Anybody who has met with me as a client comes away from the meeting with an understanding that a power of attorney can be the most important estate planning document in times of crisis.
When I sit down with clients and they tell me that they have a loved one entering a nursing home, one of the very first questions that I will ask them is "Do you have a power of attorney for your loved one?" If so, I instantly have a sense of relief insofar as the ability to protect the assets of a loved one is much easier because of the power of attorney document.
Often when a loved one is entering a nursing home, he or she will not have the mental or physical capability of executing important documents. The power of attorney eliminates this problem because the power of attorney document, if properly drafted, will allow the attorney-in-fact appointed by the power of attorney to take the necessary actions to protect the assets.
Many married couples feel that it is not necessary to have a power of attorney because "all of our assets are in both names." However, when we closely look at the assets of the couple, we quickly realize that many of the assets are not held jointly. For example, IRAs can only be owned by one spouse. Insurance policies, typically, are owned by just one spouse. Despite many years of marriage, a husband or wife does not have the ability to discuss accounts with the financial institution where the accounts are held.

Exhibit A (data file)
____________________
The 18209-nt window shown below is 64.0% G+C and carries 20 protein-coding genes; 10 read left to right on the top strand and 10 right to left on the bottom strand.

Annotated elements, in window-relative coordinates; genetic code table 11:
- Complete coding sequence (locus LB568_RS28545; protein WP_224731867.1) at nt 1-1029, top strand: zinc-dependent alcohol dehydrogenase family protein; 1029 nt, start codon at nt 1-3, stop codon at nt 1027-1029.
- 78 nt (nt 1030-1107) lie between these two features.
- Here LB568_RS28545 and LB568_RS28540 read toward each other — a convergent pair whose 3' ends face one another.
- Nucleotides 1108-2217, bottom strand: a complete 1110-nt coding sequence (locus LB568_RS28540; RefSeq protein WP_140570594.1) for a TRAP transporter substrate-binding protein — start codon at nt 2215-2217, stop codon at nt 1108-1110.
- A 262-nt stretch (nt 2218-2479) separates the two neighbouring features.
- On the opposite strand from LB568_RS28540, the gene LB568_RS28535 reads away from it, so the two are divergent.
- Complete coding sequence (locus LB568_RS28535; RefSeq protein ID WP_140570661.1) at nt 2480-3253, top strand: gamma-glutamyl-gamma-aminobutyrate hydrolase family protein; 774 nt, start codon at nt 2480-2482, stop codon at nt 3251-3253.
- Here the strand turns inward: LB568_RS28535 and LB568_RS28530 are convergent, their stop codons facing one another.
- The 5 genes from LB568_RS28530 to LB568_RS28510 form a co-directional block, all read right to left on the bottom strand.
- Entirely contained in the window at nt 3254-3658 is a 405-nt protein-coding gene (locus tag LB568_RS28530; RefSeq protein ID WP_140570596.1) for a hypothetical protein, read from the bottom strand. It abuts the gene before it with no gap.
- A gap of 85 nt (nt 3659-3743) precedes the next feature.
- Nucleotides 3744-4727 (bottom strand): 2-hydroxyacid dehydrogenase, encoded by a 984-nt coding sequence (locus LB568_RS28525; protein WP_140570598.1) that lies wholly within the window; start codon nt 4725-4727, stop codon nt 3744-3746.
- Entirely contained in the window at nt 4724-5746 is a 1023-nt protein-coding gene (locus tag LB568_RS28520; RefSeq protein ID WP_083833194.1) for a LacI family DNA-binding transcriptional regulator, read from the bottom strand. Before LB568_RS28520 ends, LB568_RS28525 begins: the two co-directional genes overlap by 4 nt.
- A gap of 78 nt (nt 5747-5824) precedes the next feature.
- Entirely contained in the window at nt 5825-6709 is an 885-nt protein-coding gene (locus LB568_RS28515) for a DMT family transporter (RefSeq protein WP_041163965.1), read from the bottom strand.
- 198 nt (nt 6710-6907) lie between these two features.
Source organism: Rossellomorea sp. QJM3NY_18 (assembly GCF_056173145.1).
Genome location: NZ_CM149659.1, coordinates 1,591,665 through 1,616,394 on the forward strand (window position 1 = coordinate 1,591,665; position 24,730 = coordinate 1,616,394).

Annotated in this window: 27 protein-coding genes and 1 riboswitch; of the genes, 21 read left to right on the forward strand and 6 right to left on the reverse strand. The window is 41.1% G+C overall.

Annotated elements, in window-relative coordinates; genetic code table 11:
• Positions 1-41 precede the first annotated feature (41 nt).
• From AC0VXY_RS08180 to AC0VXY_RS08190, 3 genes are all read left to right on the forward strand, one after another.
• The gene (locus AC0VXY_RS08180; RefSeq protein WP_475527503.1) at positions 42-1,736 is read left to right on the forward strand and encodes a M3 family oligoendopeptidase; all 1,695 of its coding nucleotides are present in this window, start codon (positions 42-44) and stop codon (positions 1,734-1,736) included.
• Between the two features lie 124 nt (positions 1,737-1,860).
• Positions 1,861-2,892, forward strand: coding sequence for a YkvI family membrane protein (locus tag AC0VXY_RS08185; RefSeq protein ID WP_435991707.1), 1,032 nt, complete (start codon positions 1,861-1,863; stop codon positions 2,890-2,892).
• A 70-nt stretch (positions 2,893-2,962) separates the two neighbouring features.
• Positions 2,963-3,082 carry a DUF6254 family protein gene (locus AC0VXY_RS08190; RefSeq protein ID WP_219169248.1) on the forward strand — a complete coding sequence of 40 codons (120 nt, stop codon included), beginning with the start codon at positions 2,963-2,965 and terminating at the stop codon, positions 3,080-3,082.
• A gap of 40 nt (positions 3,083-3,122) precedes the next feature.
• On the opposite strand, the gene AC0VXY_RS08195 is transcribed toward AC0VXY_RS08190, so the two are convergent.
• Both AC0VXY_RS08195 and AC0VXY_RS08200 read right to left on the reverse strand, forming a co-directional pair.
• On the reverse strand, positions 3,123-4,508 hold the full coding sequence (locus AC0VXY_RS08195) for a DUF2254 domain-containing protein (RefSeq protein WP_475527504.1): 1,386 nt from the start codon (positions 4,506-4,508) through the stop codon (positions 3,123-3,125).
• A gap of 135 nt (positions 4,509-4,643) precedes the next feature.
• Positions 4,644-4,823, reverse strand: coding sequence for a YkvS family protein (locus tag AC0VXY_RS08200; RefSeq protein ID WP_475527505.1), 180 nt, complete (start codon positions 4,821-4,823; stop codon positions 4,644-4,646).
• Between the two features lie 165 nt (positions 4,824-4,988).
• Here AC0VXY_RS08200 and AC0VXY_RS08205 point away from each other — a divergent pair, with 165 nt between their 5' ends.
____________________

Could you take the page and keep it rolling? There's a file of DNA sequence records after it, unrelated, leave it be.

Additionally, while it may be true that the residence of a couple is in both names, this does not give the husband or wife the ability to sign a deed on behalf of the spouse transferring the interest to themselves. Thus, the ability to protect the house if the institutionalized spouse cannot sign a deed because of a mental or physically incapacity can be severely hampered.
A proper power of attorney would allow the attorney-in-fact to take any and every step possible to protect a loved ones' assets in the event that they are going to have to enter a nursing home. This would include the ability to make unlimited gifts, and the ability to make gifts to the attorney-in-fact.
I cannot stress enough the importance of this document in the estate planning arena. If you do not have a power of attorney, please put this on the top of you "to-do" list.
Jeffrey J. Rokisky is an elder law attorney with offices in Wheeling, Weirton, Elkins, Clarksburg and Robinson Township. To submit a question for publication, email it to rrokisky@ rokiskylaw.com